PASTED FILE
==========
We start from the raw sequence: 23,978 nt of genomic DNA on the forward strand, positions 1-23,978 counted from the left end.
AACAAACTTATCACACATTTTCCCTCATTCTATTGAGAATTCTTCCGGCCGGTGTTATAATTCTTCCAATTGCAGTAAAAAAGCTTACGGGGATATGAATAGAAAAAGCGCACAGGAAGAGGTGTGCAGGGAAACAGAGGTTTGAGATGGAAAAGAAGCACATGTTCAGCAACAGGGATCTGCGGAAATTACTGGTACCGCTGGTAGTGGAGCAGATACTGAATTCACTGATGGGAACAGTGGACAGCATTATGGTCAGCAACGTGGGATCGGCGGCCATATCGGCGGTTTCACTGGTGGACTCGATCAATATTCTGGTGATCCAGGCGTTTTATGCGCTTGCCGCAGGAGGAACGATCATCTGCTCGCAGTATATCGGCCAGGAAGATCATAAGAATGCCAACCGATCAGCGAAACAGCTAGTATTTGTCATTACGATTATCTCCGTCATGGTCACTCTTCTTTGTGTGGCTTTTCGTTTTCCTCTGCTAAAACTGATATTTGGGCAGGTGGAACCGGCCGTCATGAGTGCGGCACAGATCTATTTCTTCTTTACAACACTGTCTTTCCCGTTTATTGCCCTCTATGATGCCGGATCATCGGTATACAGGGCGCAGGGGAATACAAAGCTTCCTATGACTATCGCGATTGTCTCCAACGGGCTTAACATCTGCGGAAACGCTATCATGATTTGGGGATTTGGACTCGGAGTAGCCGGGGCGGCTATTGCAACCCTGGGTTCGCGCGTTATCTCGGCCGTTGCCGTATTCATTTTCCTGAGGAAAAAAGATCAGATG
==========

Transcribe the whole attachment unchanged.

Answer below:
We start from the raw sequence: 23,978 nt of genomic DNA on the forward strand, positions 1-23,978 counted from the left end.
AACAAACTTATCACACATTTTCCCTCATTCTATTGAGAATTCTTCCGGCCGGTGTTATAATTCTTCCAATTGCAGTAAAAAAGCTTACGGGGATATGAATAGAAAAAGCGCACAGGAAGAGGTGTGCAGGGAAACAGAGGTTTGAGATGGAAAAGAAGCACATGTTCAGCAACAGGGATCTGCGGAAATTACTGGTACCGCTGGTAGTGGAGCAGATACTGAATTCACTGATGGGAACAGTGGACAGCATTATGGTCAGCAACGTGGGATCGGCGGCCATATCGGCGGTTTCACTGGTGGACTCGATCAATATTCTGGTGATCCAGGCGTTTTATGCGCTTGCCGCAGGAGGAACGATCATCTGCTCGCAGTATATCGGCCAGGAAGATCATAAGAATGCCAACCGATCAGCGAAACAGCTAGTATTTGTCATTACGATTATCTCCGTCATGGTCACTCTTCTTTGTGTGGCTTTTCGTTTTCCTCTGCTAAAACTGATATTTGGGCAGGTGGAACCGGCCGTCATGAGTGCGGCACAGATCTATTTCTTCTTTACAACACTGTCTTTCCCGTTTATTGCCCTCTATGATGCCGGATCATCGGTATACAGGGCGCAGGGGAATACAAAGCTTCCTATGACTATCGCGATTGTCTCCAACGGGCTTAACATCTGCGGAAACGCTATCATGATTTGGGGATTTGGACTCGGAGTAGCCGGGGCGGCTATTGCAACCCTGGGTTCGCGCGTTATCTCGGCCGTTGCCGTATTCATTTTCCTGAGGAAAAAAGATCAGATG